nlockmgr failing to start up during bootup
We originally noticed this as a failure to mount an NFS share, caused by the nlockmgr service not being up. I ran "svcadm clear nlockmgr", and then everything worked fine.
I've narrowed down the list of potential failure points based on the logs. We got the message "NOTICE: Failed to initialize NSM handler (error=2)", so it seems we must have failed nlm_nsm_init_local with ENOENT. There's a few places that can result in ENOENT from there, however.
1) nlm_init_local_knc can return ENOENT if lookupname fails to find "/dev/tcp", which admittedly seems unlikely.
2) nlm_nsm_init has two possible failure modes; if rpcbind_getaddr fails with anything aside from RPC_PROGNOTREGISTERED, or
3) we use up all our retries, then we return ENOENT.
It looks like we've either failed to do rpcbind_getaddr for the statd service, or we've waited 50 seconds for them to register and they haven't yet.
I've been able to reliably reproduce the errors in the lab with a broken DNS configuration, specifically one where there is nothing at the IP of the nameserver, so traffic sent to it is never responded to.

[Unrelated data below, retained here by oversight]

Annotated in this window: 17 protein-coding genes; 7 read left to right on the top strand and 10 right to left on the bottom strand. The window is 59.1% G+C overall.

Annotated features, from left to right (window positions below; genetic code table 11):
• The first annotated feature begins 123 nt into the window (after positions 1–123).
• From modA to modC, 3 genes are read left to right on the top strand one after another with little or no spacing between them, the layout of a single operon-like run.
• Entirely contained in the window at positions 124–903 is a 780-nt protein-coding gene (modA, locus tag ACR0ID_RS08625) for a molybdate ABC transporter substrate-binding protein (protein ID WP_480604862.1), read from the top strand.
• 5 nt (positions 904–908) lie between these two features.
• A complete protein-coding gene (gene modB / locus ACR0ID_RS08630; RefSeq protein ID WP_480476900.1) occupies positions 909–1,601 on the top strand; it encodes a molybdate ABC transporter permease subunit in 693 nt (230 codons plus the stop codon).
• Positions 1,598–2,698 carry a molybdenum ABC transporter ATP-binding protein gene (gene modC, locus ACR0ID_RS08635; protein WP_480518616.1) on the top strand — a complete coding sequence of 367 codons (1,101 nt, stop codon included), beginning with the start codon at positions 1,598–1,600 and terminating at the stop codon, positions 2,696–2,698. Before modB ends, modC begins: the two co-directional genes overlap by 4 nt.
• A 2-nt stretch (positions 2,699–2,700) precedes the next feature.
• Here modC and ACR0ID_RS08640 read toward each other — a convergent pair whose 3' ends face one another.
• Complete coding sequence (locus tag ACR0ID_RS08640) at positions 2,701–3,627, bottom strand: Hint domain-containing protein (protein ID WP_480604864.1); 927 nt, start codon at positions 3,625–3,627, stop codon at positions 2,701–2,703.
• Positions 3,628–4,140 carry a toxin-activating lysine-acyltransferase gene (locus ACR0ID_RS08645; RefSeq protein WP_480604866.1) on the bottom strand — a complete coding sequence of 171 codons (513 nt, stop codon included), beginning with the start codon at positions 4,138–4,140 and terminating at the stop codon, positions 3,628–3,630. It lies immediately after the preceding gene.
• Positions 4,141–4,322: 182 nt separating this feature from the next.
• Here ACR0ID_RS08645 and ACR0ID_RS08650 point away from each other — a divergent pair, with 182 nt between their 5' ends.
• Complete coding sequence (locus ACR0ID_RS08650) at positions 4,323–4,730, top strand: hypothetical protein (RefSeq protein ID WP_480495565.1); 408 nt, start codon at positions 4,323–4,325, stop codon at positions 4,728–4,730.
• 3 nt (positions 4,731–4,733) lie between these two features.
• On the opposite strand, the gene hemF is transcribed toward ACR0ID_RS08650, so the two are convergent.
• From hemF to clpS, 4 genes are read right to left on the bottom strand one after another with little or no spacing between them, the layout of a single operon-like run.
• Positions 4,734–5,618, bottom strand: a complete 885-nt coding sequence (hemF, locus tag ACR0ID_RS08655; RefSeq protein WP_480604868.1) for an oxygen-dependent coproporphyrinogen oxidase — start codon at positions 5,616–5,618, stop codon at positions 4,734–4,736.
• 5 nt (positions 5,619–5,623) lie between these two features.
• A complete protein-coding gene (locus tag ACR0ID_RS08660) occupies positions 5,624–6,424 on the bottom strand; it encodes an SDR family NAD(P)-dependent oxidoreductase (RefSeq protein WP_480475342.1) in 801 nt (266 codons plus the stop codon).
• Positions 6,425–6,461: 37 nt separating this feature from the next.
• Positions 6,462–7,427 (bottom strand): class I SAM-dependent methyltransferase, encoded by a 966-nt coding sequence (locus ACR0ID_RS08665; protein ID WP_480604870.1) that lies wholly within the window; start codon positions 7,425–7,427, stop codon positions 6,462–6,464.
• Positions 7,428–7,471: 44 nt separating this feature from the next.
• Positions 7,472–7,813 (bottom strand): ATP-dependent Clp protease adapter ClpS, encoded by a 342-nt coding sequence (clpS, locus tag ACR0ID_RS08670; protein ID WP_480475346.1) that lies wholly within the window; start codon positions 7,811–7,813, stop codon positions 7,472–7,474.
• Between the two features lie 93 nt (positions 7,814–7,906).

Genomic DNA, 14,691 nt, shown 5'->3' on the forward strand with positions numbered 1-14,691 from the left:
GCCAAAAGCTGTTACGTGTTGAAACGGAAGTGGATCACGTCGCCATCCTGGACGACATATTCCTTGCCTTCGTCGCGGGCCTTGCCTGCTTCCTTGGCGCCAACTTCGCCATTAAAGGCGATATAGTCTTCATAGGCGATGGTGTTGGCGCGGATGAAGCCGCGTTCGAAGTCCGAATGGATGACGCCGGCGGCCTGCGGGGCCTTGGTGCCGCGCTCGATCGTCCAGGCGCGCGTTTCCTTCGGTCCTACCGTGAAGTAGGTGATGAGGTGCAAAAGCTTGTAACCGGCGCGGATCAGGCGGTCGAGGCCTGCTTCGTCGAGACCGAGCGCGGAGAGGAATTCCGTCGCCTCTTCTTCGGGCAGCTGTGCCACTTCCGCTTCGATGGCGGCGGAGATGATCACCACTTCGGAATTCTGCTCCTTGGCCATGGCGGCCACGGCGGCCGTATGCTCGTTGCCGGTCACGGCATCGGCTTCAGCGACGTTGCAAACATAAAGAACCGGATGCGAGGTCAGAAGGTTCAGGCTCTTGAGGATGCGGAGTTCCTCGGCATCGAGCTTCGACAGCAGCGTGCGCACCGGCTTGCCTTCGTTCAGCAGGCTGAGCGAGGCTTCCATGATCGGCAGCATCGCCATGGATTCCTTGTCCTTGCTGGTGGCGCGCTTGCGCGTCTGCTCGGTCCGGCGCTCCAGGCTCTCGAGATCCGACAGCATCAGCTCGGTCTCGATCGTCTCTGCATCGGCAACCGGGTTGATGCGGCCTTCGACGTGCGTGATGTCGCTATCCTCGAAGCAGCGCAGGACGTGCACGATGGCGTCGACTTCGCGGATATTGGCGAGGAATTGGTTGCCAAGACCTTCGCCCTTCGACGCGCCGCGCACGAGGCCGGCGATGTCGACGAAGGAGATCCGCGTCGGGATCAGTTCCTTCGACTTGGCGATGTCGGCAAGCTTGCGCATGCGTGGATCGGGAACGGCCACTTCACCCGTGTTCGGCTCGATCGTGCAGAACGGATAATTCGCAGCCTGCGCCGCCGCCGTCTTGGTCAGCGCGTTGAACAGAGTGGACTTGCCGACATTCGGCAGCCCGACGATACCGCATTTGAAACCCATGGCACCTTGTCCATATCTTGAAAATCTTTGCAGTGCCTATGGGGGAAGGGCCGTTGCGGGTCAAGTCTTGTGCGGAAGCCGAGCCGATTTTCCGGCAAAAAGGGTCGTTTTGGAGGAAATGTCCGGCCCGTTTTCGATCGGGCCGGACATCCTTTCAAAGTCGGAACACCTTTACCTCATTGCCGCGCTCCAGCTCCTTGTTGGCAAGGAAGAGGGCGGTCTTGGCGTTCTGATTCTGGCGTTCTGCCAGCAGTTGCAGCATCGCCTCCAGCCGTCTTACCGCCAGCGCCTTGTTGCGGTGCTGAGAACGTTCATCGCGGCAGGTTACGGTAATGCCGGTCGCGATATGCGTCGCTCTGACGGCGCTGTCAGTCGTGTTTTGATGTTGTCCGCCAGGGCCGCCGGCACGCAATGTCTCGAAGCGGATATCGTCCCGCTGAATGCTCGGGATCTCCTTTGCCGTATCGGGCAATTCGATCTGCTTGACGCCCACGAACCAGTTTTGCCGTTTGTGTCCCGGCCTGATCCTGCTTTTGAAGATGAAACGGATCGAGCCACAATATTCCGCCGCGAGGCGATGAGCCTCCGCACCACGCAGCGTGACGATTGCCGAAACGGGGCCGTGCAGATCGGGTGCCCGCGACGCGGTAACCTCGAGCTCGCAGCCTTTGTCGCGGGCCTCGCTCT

Interestingly, with non-responsive DNS, I observe /lib/svc/method/nlockmgr exit 1 twice, then exit 0, consistently 00:02:01 after it is enabled. With nameserver pointing to the Delphix Engine itself, resulting in queries being immediately rejected, I get an exit 0 after just 15 seconds, no failures. In both cases however, nlockmgr does in fact start. But this does suggest that some kind of timeout is involved when it falls into maintenance.
At first, we could reliably reproduce this, and that allowed us to determine the root cause: an unreachable DNS server causes statd to hang for a while on boot doing reverse DNS lookups. The only fix, therefore, is to modify the nlockmgr timeout so that it will patiently wait for statd to finish booting. Unfortunately, around this time, we lost the ability to reproduce the bug; we suspect there are subtle interactions in service startup to get it to fully trigger. As a result, we're not sure exactly how long the timeout needs to be in order to have nlockmgr start up successfully. This means that the timeout needs to be a tunable; we can increase the default, but should make it tunable in case it has to be raised on a case-by-case basis. That's what the fix does; we add a loop in the service startup script that waits until statd is advertising an rpc address. By increasing the service timeout, we can change how long we're willing for nlockmgr to wait for statd to finish startup.